The Daily Nation
We start with Kenya, and a corruption story, according to The Daily Nation, the country's Interior Ministry is perceived to be the most corrupt. This comes from a survey released by the Ethics and Anti-Corruption Commission Monday.
It shows that "perceptions about levels of corruption among Kenyans nationally was at 74 percent, an increase from 67.7 percent recorded in a similar survey in 2012".
While the Interior Ministry has the worst reputation at 40.3 percent, "the Kenya Police Service was ranked as the most corrupt department, at 32.9 percent" explains The Daily Nation.
"The Health ministry ranked second at 14.3 percent with the same survey revealing that Kenyans are bribing to access health services in both country and national government hospitals" adds the paper.
For those of you closely following Kenyan news, those numbers shouldn't come as a surprise. It seems that not a day passes without a new corruption scandal - or the government pledging to do something about it.
The Egypt Independent
Now to Egypt, where the government is considering wether or not to replace the lowest-raking police force.
According to The Egypt Independent, the force would be replaced "with a new type of policeman to be recruited from scratch and offered training in line with modern policing values".
The move follows harsh criticsm and accusation "of violence and human rights violations by police of various ranks over recent months, but particularly those from the least educated section of the force" explains the paper.
Those policemen where even accused of several murders and assaults on doctors. Back in February, a policeman killed a driver during a dispute in Cairo. This pushed thousands of people to take to the street in protest against police violence.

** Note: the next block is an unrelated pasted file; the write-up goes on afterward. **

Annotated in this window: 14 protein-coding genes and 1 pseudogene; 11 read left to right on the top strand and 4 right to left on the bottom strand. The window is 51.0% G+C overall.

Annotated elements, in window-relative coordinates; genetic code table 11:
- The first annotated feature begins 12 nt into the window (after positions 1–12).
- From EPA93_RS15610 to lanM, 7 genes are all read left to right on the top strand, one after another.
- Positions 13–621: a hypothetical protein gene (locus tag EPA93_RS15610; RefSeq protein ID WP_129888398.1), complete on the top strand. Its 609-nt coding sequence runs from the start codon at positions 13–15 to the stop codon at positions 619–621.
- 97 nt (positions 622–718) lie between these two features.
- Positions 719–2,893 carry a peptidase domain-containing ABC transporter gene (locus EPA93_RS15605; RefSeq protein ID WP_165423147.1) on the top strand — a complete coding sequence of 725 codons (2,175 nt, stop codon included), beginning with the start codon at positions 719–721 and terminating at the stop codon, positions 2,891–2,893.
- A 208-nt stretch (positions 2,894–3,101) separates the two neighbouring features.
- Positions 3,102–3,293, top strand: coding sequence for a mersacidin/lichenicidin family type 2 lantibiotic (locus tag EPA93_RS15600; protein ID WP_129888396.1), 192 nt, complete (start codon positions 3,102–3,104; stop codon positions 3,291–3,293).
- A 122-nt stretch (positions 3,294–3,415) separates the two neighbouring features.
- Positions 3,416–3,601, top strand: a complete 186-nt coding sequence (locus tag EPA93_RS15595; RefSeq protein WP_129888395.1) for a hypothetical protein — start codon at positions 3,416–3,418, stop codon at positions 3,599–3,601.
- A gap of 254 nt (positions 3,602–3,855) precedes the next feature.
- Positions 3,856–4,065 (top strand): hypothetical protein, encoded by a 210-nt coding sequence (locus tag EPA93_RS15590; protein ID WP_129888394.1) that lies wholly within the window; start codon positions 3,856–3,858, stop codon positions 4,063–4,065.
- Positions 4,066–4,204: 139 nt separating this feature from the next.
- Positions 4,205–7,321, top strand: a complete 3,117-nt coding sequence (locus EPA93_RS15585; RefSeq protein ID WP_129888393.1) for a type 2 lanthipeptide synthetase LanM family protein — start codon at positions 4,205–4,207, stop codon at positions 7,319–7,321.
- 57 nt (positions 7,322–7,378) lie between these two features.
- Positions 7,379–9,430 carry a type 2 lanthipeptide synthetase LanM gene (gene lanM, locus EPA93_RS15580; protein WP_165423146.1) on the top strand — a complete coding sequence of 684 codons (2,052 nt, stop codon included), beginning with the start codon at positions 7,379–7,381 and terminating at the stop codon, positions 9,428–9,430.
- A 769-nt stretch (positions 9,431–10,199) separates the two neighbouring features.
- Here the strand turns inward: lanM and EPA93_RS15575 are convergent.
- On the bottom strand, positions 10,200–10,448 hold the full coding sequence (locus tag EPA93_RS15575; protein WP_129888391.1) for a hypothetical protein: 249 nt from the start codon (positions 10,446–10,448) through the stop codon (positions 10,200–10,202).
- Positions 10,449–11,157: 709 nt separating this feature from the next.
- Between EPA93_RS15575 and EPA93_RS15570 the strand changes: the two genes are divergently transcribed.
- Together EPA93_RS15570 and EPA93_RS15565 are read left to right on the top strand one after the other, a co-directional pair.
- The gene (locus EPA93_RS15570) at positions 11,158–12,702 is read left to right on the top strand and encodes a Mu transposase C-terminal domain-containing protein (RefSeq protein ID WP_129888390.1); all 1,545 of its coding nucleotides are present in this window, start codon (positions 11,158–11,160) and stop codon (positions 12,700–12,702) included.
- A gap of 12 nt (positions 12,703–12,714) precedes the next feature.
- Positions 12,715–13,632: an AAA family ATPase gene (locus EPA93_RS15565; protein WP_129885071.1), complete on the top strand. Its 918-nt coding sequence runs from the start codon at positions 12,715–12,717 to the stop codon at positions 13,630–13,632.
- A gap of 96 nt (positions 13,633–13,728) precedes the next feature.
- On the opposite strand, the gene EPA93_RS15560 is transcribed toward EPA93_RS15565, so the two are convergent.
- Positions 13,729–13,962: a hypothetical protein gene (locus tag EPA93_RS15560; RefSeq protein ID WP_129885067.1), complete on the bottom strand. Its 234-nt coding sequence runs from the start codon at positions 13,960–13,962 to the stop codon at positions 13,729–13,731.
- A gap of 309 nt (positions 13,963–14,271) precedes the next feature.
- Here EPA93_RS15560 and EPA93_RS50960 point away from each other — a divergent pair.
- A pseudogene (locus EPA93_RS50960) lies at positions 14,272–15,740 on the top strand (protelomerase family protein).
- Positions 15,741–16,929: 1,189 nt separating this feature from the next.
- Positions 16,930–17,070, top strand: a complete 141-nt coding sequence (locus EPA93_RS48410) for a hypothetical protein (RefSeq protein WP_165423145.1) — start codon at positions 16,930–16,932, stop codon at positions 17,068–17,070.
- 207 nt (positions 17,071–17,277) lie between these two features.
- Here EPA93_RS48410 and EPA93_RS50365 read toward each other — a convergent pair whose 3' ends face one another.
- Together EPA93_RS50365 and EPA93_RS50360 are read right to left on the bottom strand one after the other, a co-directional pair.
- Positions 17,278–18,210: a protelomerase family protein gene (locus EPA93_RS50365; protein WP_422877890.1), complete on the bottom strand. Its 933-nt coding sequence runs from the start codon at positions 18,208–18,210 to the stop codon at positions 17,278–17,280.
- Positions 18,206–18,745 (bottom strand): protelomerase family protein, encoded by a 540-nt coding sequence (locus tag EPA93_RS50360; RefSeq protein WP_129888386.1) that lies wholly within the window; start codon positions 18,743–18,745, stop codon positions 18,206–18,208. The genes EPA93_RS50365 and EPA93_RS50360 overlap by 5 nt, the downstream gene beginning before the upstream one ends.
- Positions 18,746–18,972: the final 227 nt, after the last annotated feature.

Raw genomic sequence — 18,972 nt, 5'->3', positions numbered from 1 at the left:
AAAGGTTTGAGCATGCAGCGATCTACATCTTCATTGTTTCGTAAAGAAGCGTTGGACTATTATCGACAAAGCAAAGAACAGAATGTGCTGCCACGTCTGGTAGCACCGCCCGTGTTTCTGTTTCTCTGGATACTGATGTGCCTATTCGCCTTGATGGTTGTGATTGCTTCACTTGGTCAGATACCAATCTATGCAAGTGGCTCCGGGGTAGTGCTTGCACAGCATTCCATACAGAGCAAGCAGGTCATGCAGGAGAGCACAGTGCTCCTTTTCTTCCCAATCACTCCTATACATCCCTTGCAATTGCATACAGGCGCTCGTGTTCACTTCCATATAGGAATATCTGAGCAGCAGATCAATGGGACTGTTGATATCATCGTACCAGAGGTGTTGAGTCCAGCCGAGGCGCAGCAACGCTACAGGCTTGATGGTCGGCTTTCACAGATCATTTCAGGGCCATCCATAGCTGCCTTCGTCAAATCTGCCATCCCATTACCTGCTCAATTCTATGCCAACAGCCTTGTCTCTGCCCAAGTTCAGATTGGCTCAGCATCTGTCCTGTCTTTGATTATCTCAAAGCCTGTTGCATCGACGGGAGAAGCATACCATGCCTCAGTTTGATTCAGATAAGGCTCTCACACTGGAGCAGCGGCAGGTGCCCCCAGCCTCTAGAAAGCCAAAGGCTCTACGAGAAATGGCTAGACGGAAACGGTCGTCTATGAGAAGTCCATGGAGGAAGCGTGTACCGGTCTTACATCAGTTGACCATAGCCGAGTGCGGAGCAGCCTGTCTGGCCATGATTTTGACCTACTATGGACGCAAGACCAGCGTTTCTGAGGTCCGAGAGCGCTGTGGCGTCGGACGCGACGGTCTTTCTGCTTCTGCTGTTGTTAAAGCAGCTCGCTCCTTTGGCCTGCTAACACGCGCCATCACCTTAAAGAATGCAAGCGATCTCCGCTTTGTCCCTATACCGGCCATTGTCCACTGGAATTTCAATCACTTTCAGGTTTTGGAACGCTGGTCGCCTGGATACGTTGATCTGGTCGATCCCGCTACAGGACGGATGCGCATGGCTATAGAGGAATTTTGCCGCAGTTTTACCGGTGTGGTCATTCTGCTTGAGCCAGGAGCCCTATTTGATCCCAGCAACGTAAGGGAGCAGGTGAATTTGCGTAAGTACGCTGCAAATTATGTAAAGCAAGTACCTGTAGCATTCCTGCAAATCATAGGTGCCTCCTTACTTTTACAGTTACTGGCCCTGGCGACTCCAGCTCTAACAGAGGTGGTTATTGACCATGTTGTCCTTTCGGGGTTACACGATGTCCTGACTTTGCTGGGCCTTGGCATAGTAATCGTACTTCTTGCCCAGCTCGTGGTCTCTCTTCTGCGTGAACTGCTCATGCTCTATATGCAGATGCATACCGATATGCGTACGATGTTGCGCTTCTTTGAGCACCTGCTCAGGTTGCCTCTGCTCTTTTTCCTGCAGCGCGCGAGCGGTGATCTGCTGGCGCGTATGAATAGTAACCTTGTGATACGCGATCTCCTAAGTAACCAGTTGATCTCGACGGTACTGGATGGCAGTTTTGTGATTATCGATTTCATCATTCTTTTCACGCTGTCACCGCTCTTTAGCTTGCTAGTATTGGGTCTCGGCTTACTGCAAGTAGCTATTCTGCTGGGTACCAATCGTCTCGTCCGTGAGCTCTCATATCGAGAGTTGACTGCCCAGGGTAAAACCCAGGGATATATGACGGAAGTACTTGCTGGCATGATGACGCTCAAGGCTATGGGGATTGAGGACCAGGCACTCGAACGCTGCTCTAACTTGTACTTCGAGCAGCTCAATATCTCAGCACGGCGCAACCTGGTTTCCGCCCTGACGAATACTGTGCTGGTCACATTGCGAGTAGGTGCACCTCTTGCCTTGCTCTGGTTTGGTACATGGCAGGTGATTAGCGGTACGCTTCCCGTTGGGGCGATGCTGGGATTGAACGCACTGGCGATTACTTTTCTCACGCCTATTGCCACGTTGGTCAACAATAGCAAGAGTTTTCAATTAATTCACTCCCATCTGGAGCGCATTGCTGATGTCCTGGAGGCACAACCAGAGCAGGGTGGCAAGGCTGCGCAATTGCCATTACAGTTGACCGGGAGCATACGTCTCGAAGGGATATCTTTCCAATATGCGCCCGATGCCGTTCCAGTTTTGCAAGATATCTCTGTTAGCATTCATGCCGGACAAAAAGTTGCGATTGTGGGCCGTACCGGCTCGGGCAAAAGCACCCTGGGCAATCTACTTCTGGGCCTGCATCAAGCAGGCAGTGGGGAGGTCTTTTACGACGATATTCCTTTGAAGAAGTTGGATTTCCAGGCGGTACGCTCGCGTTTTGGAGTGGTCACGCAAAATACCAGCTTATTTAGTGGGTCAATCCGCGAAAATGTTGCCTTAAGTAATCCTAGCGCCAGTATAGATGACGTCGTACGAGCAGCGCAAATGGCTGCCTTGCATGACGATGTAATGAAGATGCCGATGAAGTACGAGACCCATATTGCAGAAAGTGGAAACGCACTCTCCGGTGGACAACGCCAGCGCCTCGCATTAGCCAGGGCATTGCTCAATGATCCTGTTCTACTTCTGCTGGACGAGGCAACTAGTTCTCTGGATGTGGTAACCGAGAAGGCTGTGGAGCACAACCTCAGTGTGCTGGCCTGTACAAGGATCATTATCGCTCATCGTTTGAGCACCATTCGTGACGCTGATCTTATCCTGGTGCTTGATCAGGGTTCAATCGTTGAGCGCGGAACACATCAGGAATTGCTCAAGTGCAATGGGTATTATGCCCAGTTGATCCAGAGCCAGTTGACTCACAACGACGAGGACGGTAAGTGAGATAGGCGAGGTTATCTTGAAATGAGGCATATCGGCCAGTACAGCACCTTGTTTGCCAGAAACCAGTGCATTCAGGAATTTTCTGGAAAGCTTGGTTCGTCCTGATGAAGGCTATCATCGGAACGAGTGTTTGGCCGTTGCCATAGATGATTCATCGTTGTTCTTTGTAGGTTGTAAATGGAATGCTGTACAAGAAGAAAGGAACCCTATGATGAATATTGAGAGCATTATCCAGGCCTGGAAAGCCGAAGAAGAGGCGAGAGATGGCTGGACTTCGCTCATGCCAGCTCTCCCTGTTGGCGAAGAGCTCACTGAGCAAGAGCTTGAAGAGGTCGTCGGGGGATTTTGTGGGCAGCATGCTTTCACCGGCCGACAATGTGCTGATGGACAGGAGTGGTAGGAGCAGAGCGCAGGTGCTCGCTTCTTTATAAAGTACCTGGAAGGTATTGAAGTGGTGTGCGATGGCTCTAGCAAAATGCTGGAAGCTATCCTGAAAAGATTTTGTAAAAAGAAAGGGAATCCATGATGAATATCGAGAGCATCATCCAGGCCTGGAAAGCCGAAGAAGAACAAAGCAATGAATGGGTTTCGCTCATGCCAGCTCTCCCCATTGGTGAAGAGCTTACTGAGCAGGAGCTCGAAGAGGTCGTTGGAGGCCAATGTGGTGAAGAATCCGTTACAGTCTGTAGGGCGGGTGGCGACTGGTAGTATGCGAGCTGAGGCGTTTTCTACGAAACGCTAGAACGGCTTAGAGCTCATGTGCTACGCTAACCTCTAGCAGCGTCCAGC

That's why the Interior Ministry is now accepting applications for a new "police assistant" grade.
"Applicants will undergo 18 months of training through "state-of-the-art policing programs” before appointment" says the paper. The trainees will also apparently receive training on human rights issues.
The Egyptian parliament will also soon review a new bill aiming at make police forces more accountable.
The Mail & Guardian
The Mail & Guardian is reporting on South African prisoners. That's because The South Institute of Race Relations -or IRR- "has called for the release of poor prisoners who are unable to pay bail".
There is currently 7500 detaines held in jails simply because they can't afford to pay their own bail. 45%, in fact, can't even pay for a bail worth less than 28 euros.
"A great many people who have not been convicted of any crime are in jail simply because they are too poor to afford bail – they are what we describe as prisoners of poverty" told IRR analyst Kerwin Lebone to the paper.
And this doesn't just cost money to prisoners, it's exepensive for the state too. Which is why the IRR is calling "lawmakers reconsider bail policies to alleviate the burden on both correctional services, taxpayers and the poor".
The East African
You should probably be looking for a new job if you're a South Sudanese diplomat. According to The East African, "South Sudan will cut the number of staff at its embassies across the world to save costs".
It's easy to understand why: the country's economy has been in shamble since the start of the civil war in 2013. Low oil prices are also not helping the government explains the paper.
South Sudan only has 28 embassies worldwide.
According to a government spokeperson, none of them will close, "but rather the number of staff will be reduced".